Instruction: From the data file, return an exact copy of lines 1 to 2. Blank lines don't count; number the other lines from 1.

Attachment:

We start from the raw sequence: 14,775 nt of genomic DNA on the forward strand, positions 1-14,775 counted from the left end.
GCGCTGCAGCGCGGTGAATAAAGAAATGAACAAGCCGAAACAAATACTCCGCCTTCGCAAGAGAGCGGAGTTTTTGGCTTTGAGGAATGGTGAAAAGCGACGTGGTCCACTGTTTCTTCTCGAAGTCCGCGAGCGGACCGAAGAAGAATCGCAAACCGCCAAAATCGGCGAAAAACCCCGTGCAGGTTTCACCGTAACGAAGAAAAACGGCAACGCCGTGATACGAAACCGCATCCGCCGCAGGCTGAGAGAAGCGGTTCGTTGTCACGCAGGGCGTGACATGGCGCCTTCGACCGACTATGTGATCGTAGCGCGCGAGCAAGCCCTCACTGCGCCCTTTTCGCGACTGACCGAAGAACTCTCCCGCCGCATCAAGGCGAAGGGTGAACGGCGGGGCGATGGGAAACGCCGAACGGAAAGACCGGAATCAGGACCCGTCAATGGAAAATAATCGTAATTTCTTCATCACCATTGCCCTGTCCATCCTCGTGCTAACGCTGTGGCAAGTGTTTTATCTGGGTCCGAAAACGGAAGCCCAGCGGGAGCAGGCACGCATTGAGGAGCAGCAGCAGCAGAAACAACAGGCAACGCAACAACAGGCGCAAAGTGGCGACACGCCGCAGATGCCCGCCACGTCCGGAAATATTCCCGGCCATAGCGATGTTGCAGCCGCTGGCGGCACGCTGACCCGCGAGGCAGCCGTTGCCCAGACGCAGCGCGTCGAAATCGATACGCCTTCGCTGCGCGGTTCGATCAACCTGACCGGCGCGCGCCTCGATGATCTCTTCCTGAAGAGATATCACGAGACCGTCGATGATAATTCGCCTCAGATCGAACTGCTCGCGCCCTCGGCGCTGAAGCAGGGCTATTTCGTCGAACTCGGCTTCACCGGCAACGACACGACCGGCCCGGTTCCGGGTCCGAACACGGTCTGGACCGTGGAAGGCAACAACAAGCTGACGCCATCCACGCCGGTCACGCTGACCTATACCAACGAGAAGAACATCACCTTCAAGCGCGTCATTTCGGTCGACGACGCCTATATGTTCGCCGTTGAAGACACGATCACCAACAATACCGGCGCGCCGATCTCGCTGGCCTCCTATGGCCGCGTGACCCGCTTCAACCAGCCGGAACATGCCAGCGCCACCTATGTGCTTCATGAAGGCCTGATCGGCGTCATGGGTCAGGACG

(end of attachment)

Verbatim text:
We start from the raw sequence: 14,775 nt of genomic DNA on the forward strand, positions 1-14,775 counted from the left end.
GCGCTGCAGCGCGGTGAATAAAGAAATGAACAAGCCGAAACAAATACTCCGCCTTCGCAAGAGAGCGGAGTTTTTGGCTTTGAGGAATGGTGAAAAGCGACGTGGTCCACTGTTTCTTCTCGAAGTCCGCGAGCGGACCGAAGAAGAATCGCAAACCGCCAAAATCGGCGAAAAACCCCGTGCAGGTTTCACCGTAACGAAGAAAAACGGCAACGCCGTGATACGAAACCGCATCCGCCGCAGGCTGAGAGAAGCGGTTCGTTGTCACGCAGGGCGTGACATGGCGCCTTCGACCGACTATGTGATCGTAGCGCGCGAGCAAGCCCTCACTGCGCCCTTTTCGCGACTGACCGAAGAACTCTCCCGCCGCATCAAGGCGAAGGGTGAACGGCGGGGCGATGGGAAACGCCGAACGGAAAGACCGGAATCAGGACCCGTCAATGGAAAATAATCGTAATTTCTTCATCACCATTGCCCTGTCCATCCTCGTGCTAACGCTGTGGCAAGTGTTTTATCTGGGTCCGAAAACGGAAGCCCAGCGGGAGCAGGCACGCATTGAGGAGCAGCAGCAGCAGAAACAACAGGCAACGCAACAACAGGCGCAAAGTGGCGACACGCCGCAGATGCCCGCCACGTCCGGAAATATTCCCGGCCATAGCGATGTTGCAGCCGCTGGCGGCACGCTGACCCGCGAGGCAGCCGTTGCCCAGACGCAGCGCGTCGAAATCGATACGCCTTCGCTGCGCGGTTCGATCAACCTGACCGGCGCGCGCCTCGATGATCTCTTCCTGAAGAGATATCACGAGACCGTCGATGATAATTCGCCTCAGATCGAACTGCTCGCGCCCTCGGCGCTGAAGCAGGGCTATTTCGTCGAACTCGGCTTCACCGGCAACGACACGACCGGCCCGGTTCCGGGTCCGAACACGGTCTGGACCGTGGAAGGCAACAACAAGCTGACGCCATCCACGCCGGTCACGCTGACCTATACCAACGAGAAGAACATCACCTTCAAGCGCGTCATTTCGGTCGACGACGCCTATATGTTCGCCGTTGAAGACACGATCACCAACAATACCGGCGCGCCGATCTCGCTGGCCTCCTATGGCCGCGTGACCCGCTTCAACCAGCCGGAACATGCCAGCGCCACCTATGTGCTTCATGAAGGCCTGATCGGCGTCATGGGTCAGGACG